March 2, 2011 | by Andrew Kameka
Steve Jobs has done it again. At the iPad2 unveiling today, Jobs took several shots at Android, belittling the Samsung Galaxy Tab and the handful of tablet-specific apps available for Honeycomb. Was this just another classic case of Apple misrepresenting the state of competition or are Android tablets really that far behind the iPad?
The App Store currently boasts 65,000 iPad-designed apps, which is more than 100 or so applications built specificly for Android 3.0. But that number will surely increase in time. Heck, we’ve already seen how fast the Android Market accelerated its app growth, so the gulf between the two tablet platforms will not be so wide for long.
Before anyone uses apps, there’s still the matter of in-store decisions of which tablet best suits the user. How does the iPad2 stack up against the Motorola Xoom, LG Optimus Pad (G-Slate), and Samsung Galaxy Tab 10.1? Below is a short comparison chart that shows the most basic specs of each device (or at least what we are able to compare based on confirmed information). Expect to see this chart updated once more information is released on each device.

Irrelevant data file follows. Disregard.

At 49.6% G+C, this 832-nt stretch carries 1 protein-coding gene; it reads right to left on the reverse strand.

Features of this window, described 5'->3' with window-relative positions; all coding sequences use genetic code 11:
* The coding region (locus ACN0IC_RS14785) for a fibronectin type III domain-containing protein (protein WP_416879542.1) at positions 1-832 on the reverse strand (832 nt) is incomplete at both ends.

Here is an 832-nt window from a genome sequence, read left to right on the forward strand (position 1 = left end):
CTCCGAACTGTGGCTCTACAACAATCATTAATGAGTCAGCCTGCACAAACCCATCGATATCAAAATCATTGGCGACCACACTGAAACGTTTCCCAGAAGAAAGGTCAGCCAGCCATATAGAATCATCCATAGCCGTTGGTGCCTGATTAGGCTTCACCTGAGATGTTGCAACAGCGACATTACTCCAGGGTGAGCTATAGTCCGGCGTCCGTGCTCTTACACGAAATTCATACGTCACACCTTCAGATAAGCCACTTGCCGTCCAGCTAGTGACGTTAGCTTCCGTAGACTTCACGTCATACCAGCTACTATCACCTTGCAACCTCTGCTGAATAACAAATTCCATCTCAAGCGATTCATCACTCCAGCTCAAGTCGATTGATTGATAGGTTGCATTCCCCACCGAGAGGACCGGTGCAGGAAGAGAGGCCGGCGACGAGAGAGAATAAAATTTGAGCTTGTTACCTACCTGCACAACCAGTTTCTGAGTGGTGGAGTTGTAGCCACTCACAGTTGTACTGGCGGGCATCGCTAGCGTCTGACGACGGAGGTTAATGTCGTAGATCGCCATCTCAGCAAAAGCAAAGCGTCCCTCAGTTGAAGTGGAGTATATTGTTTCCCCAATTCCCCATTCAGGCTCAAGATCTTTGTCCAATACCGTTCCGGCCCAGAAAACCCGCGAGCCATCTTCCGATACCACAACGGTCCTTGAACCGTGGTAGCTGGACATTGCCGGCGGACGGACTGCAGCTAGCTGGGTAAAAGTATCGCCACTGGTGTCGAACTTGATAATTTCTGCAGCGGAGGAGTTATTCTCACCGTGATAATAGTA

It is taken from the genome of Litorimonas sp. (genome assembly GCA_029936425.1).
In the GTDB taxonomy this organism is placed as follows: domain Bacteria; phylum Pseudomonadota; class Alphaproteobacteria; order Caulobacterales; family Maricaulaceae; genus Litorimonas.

Beyond the chart, let’s consider which product has the right amount of tiger blood to claim supremacy in the tablet wars (note: I promise that will be my last Charlie Sheen reference). Android tablets still have a shot because they may offer things that the iPad 2 doesn’t. The Optimus Pad (G-Slate) supports shooting 3D videos, the Motorola Xoom will be the first 10-inch tablet to support Adobe Flash, and the Galaxy Tab 10.1 – while lacking a truly distinguishing feature – has a great form factor and could succeed with the right price.
I’m slightly disappointed that it even comes to this because Android should have walked away with the crown months ago. Worse yet, Android tablets are still held back by carrier requirements and not available in a Wi-Fi only mode, while Apple release the Wi-Fi and AT&T or Verizon 3G models at the same time.
I fully expect the tech-oriented person to strongly consider one of the Android 3.0 tablets, but the average consumer will probably look to Apple simply because of its marketing power. While Motorola ads spit out specs of which 90 percent of people probably have no contextual understanding, Apple focuses on real-world use-cases. Android tablet makers need to focus on the areas in which it may be able to outpace the iPad – 4G/LTE support, unique form factors, etc. – and maybe we’ll see more Xoom’s on the street than people expect.